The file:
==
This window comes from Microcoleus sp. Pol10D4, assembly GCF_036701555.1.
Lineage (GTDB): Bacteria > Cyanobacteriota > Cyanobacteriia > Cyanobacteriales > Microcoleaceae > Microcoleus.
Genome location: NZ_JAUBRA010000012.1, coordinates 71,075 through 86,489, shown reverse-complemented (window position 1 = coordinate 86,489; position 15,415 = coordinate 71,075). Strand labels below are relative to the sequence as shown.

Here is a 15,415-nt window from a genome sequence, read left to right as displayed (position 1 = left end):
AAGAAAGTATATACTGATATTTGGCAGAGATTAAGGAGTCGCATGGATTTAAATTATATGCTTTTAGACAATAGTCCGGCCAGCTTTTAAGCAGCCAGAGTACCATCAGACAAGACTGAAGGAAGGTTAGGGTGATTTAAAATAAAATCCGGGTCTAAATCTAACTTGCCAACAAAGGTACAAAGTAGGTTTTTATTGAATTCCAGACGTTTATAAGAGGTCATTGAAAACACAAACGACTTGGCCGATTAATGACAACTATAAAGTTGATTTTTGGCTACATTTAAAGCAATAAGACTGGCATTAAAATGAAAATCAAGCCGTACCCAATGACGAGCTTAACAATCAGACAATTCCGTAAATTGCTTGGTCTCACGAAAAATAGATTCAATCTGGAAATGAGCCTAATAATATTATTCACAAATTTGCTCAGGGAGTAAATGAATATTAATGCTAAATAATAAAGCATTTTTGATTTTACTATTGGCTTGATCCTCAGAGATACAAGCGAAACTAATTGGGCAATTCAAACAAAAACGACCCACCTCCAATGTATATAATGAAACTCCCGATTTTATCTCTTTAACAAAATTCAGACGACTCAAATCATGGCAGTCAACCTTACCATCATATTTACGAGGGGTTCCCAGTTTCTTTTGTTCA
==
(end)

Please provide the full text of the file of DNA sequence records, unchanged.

This window comes from Microcoleus sp. Pol10D4, assembly GCF_036701555.1.
Lineage (GTDB): Bacteria > Cyanobacteriota > Cyanobacteriia > Cyanobacteriales > Microcoleaceae > Microcoleus.
Genome location: NZ_JAUBRA010000012.1, coordinates 71,075 through 86,489, shown reverse-complemented (window position 1 = coordinate 86,489; position 15,415 = coordinate 71,075). Strand labels below are relative to the sequence as shown.

Here is a 15,415-nt window from a genome sequence, read left to right as displayed (position 1 = left end):
AAGAAAGTATATACTGATATTTGGCAGAGATTAAGGAGTCGCATGGATTTAAATTATATGCTTTTAGACAATAGTCCGGCCAGCTTTTAAGCAGCCAGAGTACCATCAGACAAGACTGAAGGAAGGTTAGGGTGATTTAAAATAAAATCCGGGTCTAAATCTAACTTGCCAACAAAGGTACAAAGTAGGTTTTTATTGAATTCCAGACGTTTATAAGAGGTCATTGAAAACACAAACGACTTGGCCGATTAATGACAACTATAAAGTTGATTTTTGGCTACATTTAAAGCAATAAGACTGGCATTAAAATGAAAATCAAGCCGTACCCAATGACGAGCTTAACAATCAGACAATTCCGTAAATTGCTTGGTCTCACGAAAAATAGATTCAATCTGGAAATGAGCCTAATAATATTATTCACAAATTTGCTCAGGGAGTAAATGAATATTAATGCTAAATAATAAAGCATTTTTGATTTTACTATTGGCTTGATCCTCAGAGATACAAGCGAAACTAATTGGGCAATTCAAACAAAAACGACCCACCTCCAATGTATATAATGAAACTCCCGATTTTATCTCTTTAACAAAATTCAGACGACTCAAATCATGGCAGTCAACCTTACCATCATATTTACGAGGGGTTCCCAGTTTCTTTTGTTCA